Bell’s Palsy is a disorder of the facial nerve caused by the herpes simplex virus (the same virus that causes cold sores and genital herpes). These viruses often live within nerve cell bodies and can re-activate, thereby compromising the involved nerve’s function. Other non-Bell’s Palsy causes of facial nerve weakness include HIV, middle ear infections, cholesteatoma, facial nerve tumors, temporal bone trauma, brain tumors, stroke, Lyme disease, sarcoidosis, Epstein Barr virus and cytomegalovirus. In Bell’s Palsy, the facial nerve becomes inflamed and swollen. Symptoms on the affected side appear suddenly, often overnight, and include a drooping face, facial twitching, difficulty eating, loss of taste, eye problems (difficulty closing the eye, dry eye or excessive tearing), trouble making facial expressions, hyperacusis (sensitivity to loud sounds) and ear pain.
If you experience facial weakness or paralysis, it is critical that you seek medical care promptly to rule out other more serious causes, such as stroke or tumors. Bell’s Palsy is diagnosed by taking a complete medical history as the time-course and associated symptoms are critical to the diagnosis. If the cause of your symptoms is not clear, additional tests may be recommended, including blood tests, a CT or MRI scan and tests of facial nerve function, such as evoked electromyography (EMG; otherwise known as electroneurography). Most people with Bell’s Palsy completely recover without treatment within three weeks to three months. Medications may be prescribed, including antivirals and corticosteroids (to reduce inflammation of the facial nerve). If facial nerve function is completely absent at onset of symptoms, and there is less than ten percent response on facial nerve testing within two weeks of paralysis, surgical decompression of the facial nerve may be offered to improve chances of a favorable outcome.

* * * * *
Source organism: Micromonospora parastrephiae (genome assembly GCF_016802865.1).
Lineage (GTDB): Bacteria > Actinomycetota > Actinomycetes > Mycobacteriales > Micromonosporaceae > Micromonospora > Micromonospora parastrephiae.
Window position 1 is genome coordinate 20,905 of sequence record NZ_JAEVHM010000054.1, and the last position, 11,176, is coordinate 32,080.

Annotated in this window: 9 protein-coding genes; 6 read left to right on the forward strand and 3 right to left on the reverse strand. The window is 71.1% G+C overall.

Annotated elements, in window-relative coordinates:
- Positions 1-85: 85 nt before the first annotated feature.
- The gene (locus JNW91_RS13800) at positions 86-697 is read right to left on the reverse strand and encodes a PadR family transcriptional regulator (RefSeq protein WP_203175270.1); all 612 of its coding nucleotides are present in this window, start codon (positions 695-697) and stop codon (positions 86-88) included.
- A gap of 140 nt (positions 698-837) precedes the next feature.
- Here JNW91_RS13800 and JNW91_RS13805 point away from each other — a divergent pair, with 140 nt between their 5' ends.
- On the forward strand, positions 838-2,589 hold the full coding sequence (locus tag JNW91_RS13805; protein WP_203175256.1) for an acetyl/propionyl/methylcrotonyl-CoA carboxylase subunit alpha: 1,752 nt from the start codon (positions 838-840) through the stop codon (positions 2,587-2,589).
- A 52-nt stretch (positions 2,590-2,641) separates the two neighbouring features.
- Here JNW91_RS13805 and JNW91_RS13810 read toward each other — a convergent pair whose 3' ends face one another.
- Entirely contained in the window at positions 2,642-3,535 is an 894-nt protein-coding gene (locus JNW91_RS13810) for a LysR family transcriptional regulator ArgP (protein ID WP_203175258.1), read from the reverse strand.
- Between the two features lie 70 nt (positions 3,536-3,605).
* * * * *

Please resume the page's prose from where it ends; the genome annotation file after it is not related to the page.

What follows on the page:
Why Choose Us
- Dr. Abraham Jacob, Medical Director for Ear & Hearing (E&H) at the Center for Neurosciences (CNS), is fellowship trained in Otology, Neurotology, and Cranial Base Surgery. He is the first and most experienced Neurotologist in Tucson.
- Dr. Jacob was a founding member of the University of Arizona (UA) Department of Otolaryngology prior to his departure and transition to CNS. At UA, he was Vice Chair of ENT and held the rank of full Professor with Tenure. He has an international reputation as an expert for treating ear diseases.
- Dr. Jacob transitioned his practice to the Center for Neurosciences in early 2017 as he felt that the new environment helped him to optimize delivery of personalized ear and lateral skull base care.
- With the only university-based Otology/Neurotology program in the state of Arizona, Dr. Jacob’s active laboratory and clinical research program ensures that patients are offered only the most up-to-date treatment options.
- Dr. Jacob offers state-of-the-art medical and surgical care for patients with all types of ear and lateral skull base disorders. He is one of the few surgeons in the state of Arizona qualified to offer surgical treatment options for the management of severe Bell’s Palsy. Experience matters!